We had lots of stories and they were jolly well good on the slow way back to the beach to go home. We we starving for dinner by then.
On Saturday, mum, Kalika and I went on a fishing trip with one of the local fisherman of Olkhon Island. We were driven to the boat at the long beach near Nikita’s Homestead. We got on the boat and went close to the village harbour to start fishing.
We used rods that the fisherman had to catch fish. Once he caught a fish, I asked mum how he caught it and she said that when the floaty goes down give your rod a sharp tug and reel it in. It took half an hour to catch our first fish. Our first fish was 28 cm long. A little while later the fisherman caught another fish and it was just a pretty small fish – 22 cm long. He had a ruler on his tackle box. When we caught the first fish he put it in a yabby net and put the net in the water so the fish was still alive – to keep it fresh. Mum caught the third fish and it was 23.5 cm long.
Kalika and I were really eager to catch a fish so when the fisherman or mum caught a fish they gave the rod to us so we could reel in the fish. When we caught our first fish the fisherman did a tradition on us – he got the fish while it was still alive and slapped it over our face three times, it felt really weird. We started catching more fish – all together six fish – then we started going back to go to the toilet, then back to the harbour and started catching more fish.
It was a while before we caught another fish. My casting got better and better every time I practiced. We caught three more fish and one of them I caught all by myself. Mum said ‘look is that a seal’s head over there?’ I had a quick look and then went back to the fishing. I was practising what I should do when I catch a fish, but while I was practising the floaty went down which meant the fish was nibbling so i quickly yanked it and got the fish on the line. Then I said ‘I got one I got one’ but the others ignored me cause they were still looking at the seal. I got the fish out of the water and onto the boat – it was hanging in the air above mum’s head, then I shouted ‘I got one’ again. Mum spun around and said ‘Oh my gosh Toby – did you get that by yourself?’ It was hanging right near her face.’ That fish was 24 cm. We caught 6 fish that time and threw 3 back in cause they were too small.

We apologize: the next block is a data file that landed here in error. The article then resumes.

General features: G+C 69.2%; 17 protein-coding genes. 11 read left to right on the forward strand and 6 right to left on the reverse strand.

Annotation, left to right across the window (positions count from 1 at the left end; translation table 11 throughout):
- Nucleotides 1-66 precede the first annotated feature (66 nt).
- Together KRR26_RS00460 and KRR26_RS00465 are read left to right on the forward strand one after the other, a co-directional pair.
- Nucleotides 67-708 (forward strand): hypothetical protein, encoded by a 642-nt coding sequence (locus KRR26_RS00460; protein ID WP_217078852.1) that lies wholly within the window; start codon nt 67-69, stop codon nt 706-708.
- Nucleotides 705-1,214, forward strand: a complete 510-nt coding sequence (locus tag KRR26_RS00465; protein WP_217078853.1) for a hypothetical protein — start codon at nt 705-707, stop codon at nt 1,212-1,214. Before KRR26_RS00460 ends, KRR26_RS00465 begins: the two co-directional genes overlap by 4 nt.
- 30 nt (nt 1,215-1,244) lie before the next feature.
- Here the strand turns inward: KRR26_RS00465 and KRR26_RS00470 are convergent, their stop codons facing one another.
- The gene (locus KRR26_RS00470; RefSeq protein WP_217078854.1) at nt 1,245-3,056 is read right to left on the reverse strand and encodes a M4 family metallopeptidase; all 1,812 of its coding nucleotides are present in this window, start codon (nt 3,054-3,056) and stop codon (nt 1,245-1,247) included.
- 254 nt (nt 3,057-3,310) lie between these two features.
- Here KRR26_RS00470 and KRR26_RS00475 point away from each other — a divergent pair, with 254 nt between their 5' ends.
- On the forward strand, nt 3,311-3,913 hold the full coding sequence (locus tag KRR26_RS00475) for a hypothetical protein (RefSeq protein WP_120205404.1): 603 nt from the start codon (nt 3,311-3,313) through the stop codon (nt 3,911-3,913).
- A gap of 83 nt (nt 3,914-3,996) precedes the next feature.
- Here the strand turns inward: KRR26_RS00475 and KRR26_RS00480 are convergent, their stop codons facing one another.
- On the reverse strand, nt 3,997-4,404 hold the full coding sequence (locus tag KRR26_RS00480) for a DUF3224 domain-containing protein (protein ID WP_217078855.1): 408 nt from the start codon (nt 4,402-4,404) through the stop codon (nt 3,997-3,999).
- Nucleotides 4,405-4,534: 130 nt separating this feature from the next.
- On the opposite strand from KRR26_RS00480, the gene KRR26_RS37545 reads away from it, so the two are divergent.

We went back to a small rocky beach to cook the fish. First, Kalika and I got all our fish and measured them again and wrote the lengths down. Then we saw how many fish the other group we were working with had caught. They had three more fish than us and the biggest was 31 cm long. The fishermen then tried to have a bit of fun – he opened one of the big fish’s gills and stuck my finger in and out of the fish’s mouth. He put two on each hand.
The we started to gut the fish – this is the first time I learnt to do this. I gutted two fish – I had blood all over my hands. Mum said ‘why don’t you go and wash your hands in the water’ but I didn’t want to because my hands felt good. I thought the intestines looked weird but felt good.
We played around a bit then had fish soup and BBQ fish on coals with salad. It was delicious and I loved it. It was a great day – I was so grateful to do it.